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Blogger Blackout

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Over the past several days, the big news in the momosphere has been all about the upcoming “PR Blackout” — a movement instigated by a blogger who runs a mom blog review network, to encourage all mom bloggers to take a “vacation” the week of August 10 – during which they will refuse to do any product reviews, and in fact will not respond at all to the public relations people who contact them. The gist behind this move was that the bloggers were getting so many products to review and were spending so much time doing it, they needed a break. This has created a tremendous amount of buzz, including repeated observations that mom bloggers are not appreciated – and not compensated — for what they do, and I’d like to share a few thoughts of my own:

  • In the world of mom bloggers, public relations agencies are not the enemy, and for bloggers to position us as such is self defeating.  Product sampling began as a mutually beneficial opportunity for marketers and mom bloggers alike: Marketers generated visibility for their products, moms found a way to create more content for their blogs. This content, in the form of reviews, coupons, giveaways and the like, attracts readers. Which increases blogger visitor numbers. Which creates opportunities — including paid opportunities — for those bloggers. For the mom bloggers we’ve worked with on a consistent basis, this has included profiles on our corporate blog and exposure in our company newsletter (circulated to more than a thousand other companies), fun meets-ups hosted by us or our clients, paid spokesperson gigs, paid consulting opportunities, blogger conference sponsorships and more.
  • No marketer ever forced a blogger to post reviews. While some moms were already doing reviews before publicists got into the act, many began separate review sites because they saw the possibilities in partnering with us.  If certain mom bloggers are just plain tired of doing product reviews and feel put upon for doing so, they should simply stop – please! We’d all be happier in the end.
  • We’re not blind – those of us who have been around for awhile know that as more companies have become aware of bloggers’ value, moms are being bombarded. And we know a proper review takes a lot of time – that’s why we so appreciate those bloggers who take it all seriously and do a great job. We hope they will remain loyal to the companies and the PR agencies that have worked with them from the start and respect the ones that respect them. For those who would rather not, perhaps we PR types should launch our own Blogger Blackout.

 

  • Agreed!! The thing nobody seems to realize is that after the Blackout, the pitches will still be there (at least they hope!). The inbox will still be full. Taking a week to blackout PR isn’t acknowledging that the real problem lies in a blogger’s inability to prioritize and schedule. Instead of boycotting for a week, that time would be better suited in finding a workable system for the future. Or, acknowledging that the review blogging isn’t working and getting out of it. Regardless, none of this can be blamed on PR….who are happily hooking up bloggers with goodies that they asked to receive in the first place!!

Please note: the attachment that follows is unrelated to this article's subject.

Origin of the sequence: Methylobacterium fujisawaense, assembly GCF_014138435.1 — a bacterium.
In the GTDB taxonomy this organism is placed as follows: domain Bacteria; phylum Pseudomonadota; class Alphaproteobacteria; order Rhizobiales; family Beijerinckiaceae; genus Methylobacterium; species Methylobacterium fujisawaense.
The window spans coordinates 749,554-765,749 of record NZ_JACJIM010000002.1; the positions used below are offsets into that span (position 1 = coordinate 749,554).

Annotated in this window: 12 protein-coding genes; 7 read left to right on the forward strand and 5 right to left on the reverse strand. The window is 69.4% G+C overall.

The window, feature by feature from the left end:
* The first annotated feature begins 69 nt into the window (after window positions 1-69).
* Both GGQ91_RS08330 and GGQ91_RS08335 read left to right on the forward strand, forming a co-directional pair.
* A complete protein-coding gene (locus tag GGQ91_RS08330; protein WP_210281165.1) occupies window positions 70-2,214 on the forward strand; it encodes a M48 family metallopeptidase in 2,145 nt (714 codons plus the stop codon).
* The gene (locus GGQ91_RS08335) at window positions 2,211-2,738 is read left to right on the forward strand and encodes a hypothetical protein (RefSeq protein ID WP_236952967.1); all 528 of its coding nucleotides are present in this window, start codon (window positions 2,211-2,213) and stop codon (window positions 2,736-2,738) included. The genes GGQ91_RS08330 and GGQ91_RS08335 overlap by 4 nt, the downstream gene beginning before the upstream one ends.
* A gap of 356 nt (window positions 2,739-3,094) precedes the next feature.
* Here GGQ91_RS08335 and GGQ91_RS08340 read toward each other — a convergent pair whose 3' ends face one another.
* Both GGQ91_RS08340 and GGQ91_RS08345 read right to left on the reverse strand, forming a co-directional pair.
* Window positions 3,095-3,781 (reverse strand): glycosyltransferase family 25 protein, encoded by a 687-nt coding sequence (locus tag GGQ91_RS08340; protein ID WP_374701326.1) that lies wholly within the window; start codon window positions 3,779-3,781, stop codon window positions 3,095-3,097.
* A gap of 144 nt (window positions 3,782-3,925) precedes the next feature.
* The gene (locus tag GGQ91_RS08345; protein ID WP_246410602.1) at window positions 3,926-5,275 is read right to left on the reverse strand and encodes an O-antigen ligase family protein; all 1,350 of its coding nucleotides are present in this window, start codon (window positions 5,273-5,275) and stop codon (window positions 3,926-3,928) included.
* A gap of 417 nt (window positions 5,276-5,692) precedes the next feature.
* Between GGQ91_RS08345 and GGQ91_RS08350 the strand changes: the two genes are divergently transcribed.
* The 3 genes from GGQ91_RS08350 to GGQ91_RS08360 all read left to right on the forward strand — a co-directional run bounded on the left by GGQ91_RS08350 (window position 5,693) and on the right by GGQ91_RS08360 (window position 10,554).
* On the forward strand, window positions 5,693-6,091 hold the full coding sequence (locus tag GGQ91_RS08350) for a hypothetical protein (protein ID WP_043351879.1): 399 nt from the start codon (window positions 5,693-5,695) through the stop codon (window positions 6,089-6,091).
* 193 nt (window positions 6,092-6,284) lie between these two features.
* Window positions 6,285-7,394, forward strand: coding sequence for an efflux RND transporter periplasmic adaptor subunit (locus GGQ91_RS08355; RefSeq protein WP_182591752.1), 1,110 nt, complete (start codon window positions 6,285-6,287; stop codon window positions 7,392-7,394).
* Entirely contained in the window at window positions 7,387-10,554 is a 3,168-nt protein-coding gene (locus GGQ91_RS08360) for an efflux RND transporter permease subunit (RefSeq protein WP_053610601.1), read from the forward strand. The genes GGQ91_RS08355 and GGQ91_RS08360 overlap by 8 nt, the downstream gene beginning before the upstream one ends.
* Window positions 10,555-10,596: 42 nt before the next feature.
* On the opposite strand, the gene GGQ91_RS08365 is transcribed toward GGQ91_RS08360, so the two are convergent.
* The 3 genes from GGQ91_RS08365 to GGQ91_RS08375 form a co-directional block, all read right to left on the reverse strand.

• Stephanie Azzarone, President, Child’s Play Communications

    Well put, Tiffany! Thanks for your feedback.

  • Nicely put Stephanie. It’s great to hear the PR perspective in all this. I think there are good lessons to take away on both the blogger and the PR side, and I can imagine how frustrating it must be to hear your industry disparaged. I’m sure this ever-changing onlien landscape is tough enough to try and navigate these days without trying to figure out who’s “blacking you out” for a week.

  • Stephanie Azzarone, President, Child’s Play Communications

    Thanks, Liz. I agree with you that this has been educational — or should be, certainly — for both bloggers and publicists. The landscape certainly is changing — in fact, that’s a subject of a post I’ve planned for later this week…

  • Stephanie I am so glad I found this post. I’ve read a great deal of commentary about the PR Blackout and this is exactly what I wanted to hear from a PR professional. I agree with Liz, this is definitely a great time for PR pros and bloggers to maybe step back and take a look at the situation. In reality don’t you think we’re all in this together? Granted good PR pros must target accordingly. Like journalists, PR professionals are simply pitching their services/products to bloggers because they truly believe that it will be beneficial to their audiences. I’m an eternal optimist and I see this as an opportunity to learn more about each other.

    Again great post!

  • Stephanie Azzarone, President, Child’s Play Communications

    Jessica, you hit it on the head–we ARE all in this together, and we need to support each other to make it work. Thank you for your comment.